Using a water pitcher could provide significant cost-savings because you’re eliminating bottled water purchases to have access to chilled (if stored in the fridge) and occasionally filtered water. Choose one with a long-lasting filter, and you can also save time and money from continually replacing the filter.
Water pitchers differ in design, filtration system, durability, cost, and amount of water each can hold. This guide explains features to consider when selecting the best water pitcher.
- BEST OVERALL: Waterdrop Chubby 10-Cup Water Filter Pitcher
- BEST BANG FOR THE BUCK: Nakii Water Filter Pitcher
- UPGRADE PICK: Brita Monterey, 10 Cup
- BEST SMALL SIZE: ZeroWater ZP-006-4, 6 Cup Water Filter Pitcher
- BEST LARGE SIZE: PUR PPT111W Ultimate Filtration Water Filter Pitcher
- BEST NON-PLASTIC: Glass Water Pitcher by Pykal
- ALSO CONSIDER: Bormioli Rocco Hermetic Seal Glass Pitcher With Lid
What to Consider When Choosing the Best Water Pitcher
It can be tempting to select a water pitcher on price alone. However, there are other factors to consider. If the water pitcher is a high-use item, you may want a design featuring high-quality material and a long-lasting filter with a filtration system that removes chemicals, contaminants, and dirt with ease. You should also take into account that the product complies with various industry-standard certifications. Additionally, consider where you will store it, as limited kitchen or refrigerator spaces may require smaller pitchers. Finally, pay attention to the style, including the pitcher’s lid and handle, as pour spouts, refill openings, and nonslip grips can enhance your convenience when serving. Here are some details to think about when picking the best water pitcher.
The phrase “built to last” is not limited to large purchases, and it is also worth considering when buying a water pitcher. Without understanding the quality of the pitcher’s material, you may end up getting less than you paid for with your new purchase. Typically, plastic is used to construct water pitchers. When it comes to plastic, buyers should select pitchers free of bisphenol A (BPA), a chemical compound that is harmful to health. There are also glass pitchers available.
Filtered vs. Unfiltered
Filling a glass with tap water might bring uncertainty to some. Despite government regulation, sources of public water may contain disease-causing contaminants that sometimes remain after being treated. A filtered water pitcher may help reduce this concern.
If you live in an area with hard water or you don’t like the taste of what comes from your tap, the filter’s quality is a significant consideration in purchasing the best water filter for your kitchen. Most water filters remove contaminants that leave a bad taste, like chlorine, and reduce heavy metals such as lead, cadmium, mercury, copper, and aluminum. The right water filter will remove residue to provide clean, great-tasting water without the grit.
Pay attention to how many contaminants the filter captures and how many layers of filtration the water flows through before reaching your glass. The only drawback to a multitiered filtration is it may take longer to process and enjoy your filtered water. When researching water filter pitchers, also consider the number of gallons of water that can pass through a filter before you need to replace.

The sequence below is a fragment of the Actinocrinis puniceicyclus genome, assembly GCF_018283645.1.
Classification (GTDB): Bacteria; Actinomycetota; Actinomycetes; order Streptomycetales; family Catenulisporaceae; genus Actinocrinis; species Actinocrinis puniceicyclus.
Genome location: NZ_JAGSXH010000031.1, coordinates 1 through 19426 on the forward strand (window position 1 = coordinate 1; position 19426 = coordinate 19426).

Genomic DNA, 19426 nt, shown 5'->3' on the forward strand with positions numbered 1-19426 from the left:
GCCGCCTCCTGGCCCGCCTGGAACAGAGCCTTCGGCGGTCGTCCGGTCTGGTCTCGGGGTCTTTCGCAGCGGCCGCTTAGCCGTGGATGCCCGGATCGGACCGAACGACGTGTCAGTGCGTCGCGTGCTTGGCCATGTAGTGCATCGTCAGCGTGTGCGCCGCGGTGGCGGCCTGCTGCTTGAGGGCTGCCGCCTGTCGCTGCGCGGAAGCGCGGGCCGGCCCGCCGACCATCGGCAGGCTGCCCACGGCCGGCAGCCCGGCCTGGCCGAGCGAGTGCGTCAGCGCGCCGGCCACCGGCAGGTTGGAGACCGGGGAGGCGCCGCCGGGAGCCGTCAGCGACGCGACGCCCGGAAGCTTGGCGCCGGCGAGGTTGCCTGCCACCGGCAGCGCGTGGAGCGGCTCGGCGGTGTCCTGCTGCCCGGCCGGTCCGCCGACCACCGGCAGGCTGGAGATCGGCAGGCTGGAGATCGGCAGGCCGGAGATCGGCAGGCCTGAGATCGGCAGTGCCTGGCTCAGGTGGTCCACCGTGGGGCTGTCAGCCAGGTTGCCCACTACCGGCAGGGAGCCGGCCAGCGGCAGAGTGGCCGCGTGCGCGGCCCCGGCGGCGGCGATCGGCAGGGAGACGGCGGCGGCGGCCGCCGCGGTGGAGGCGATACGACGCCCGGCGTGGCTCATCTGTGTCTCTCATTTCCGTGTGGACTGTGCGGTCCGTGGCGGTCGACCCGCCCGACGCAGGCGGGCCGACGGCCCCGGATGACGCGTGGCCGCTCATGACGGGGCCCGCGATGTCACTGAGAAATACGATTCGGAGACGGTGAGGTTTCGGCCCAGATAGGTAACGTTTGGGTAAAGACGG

There are also three certifications in the water treatment device industry that consumers should be familiar with when buying water filters for their homes:
- The National Sanitation Foundation (NSF) Water Treatment Device Certification Program provides assurances to consumers that devices meet the design, material, and performance requirements of national standards.
- The Underwriters Laboratories (UL) is an independent, accredited testing organization that certifies home water treatment units.
- The Water Quality Association (WQA) is a trade organization that tests water treatment equipment.
If water quality is not an issue, you may be interested in a temperature-safe unfiltered water pitcher. One significant advantage is that it can quickly adjust between hot and cold water without damaging the pitcher. You may also find this type of pitcher to be versatile for other types of drinks: iced teas, juices, lemonades, sangrias, and more.
A place to start when reviewing the style of a water pitcher is the lid. One customer-friendly design is a lid that includes a refill opening, which avoids removing the entire cover.
Where you plan to store the pitcher also factors into the style that is best for you. Slim designs are best suited for refrigerators where space is at a premium. If the pitcher is kept on a countertop, aesthetics may matter more. If you expect the pitcher to be as popular as an office water cooler, that may lead you to more practical style choices where bigger is better.
As heavily used and attractive as a new water pitcher may be, neither point will matter if the water you’re consuming is not purified because your filter is not working correctly and needs to be replaced. To address this, many water pitcher styles provide a built-in filter replacement reminder system.
Although a pitcher is light when empty, the pitcher’s handle is essential to the overall design when full. Here again, the style requirement and expected use of the pitcher play a part.
A wood handle offers support when moving a full water pitcher or pouring from it. It is also an aesthetic element to consider if the pitcher will be part of your kitchen design.
Plastic is by far the most common handle element. Some plastic handles are seamless, with both the top and bottom attaching to the pitcher. Others connect only at the top of the pitcher. A helpful feature in many plastic handles is a nonslip grip.
The shape of the spout is what matters in terms of water control. Some designs have a more tapered spout that delivers the water in a narrow flow. Others have more of a rounded shape that somewhat limits your control as you tip the pitcher. Another spout feature to notice is the spout lid. Some pitchers include a cover over the lid to block dust and germs from entering.
The excitement of a new water pitcher may fade if you become frustrated by constant trips to the faucet to fill it. Thus, the jug size is important to keep in mind. If your refrigerator or countertop allows, a pitcher with a larger jug size might save time on refills.